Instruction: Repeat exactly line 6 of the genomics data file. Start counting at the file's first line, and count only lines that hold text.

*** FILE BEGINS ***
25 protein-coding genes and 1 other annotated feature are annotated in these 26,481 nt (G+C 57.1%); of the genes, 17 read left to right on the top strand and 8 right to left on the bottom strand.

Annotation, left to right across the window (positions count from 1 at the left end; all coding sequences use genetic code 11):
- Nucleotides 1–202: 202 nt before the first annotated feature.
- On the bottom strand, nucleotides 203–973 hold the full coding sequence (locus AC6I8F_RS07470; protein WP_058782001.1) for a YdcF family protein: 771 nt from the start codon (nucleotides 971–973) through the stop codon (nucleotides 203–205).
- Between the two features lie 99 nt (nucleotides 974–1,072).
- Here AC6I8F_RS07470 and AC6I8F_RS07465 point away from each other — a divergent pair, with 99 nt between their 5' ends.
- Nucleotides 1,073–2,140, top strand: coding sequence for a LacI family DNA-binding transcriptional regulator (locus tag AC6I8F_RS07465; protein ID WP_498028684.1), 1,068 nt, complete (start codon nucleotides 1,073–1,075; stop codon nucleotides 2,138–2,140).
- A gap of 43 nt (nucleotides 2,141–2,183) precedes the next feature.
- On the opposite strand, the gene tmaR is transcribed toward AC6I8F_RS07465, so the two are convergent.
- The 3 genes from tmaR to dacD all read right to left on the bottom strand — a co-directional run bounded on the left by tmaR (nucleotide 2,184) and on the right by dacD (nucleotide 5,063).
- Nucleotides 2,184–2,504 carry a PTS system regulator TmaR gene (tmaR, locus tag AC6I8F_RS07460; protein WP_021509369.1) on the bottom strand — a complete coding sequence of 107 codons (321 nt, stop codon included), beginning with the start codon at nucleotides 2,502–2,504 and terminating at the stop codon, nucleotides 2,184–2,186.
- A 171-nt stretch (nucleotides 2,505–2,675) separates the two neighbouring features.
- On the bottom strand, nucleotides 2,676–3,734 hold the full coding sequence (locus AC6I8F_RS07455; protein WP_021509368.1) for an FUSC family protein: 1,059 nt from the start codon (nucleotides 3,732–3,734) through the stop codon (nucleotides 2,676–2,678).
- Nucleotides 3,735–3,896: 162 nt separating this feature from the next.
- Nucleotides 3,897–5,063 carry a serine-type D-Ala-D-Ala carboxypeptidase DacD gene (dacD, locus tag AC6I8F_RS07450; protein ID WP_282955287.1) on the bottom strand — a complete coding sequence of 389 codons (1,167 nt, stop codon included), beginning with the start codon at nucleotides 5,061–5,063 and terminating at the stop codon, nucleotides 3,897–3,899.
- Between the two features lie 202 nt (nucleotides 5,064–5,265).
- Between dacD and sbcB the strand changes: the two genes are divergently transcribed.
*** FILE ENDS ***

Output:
- Here AC6I8F_RS07470 and AC6I8F_RS07465 point away from each other — a divergent pair, with 99 nt between their 5' ends.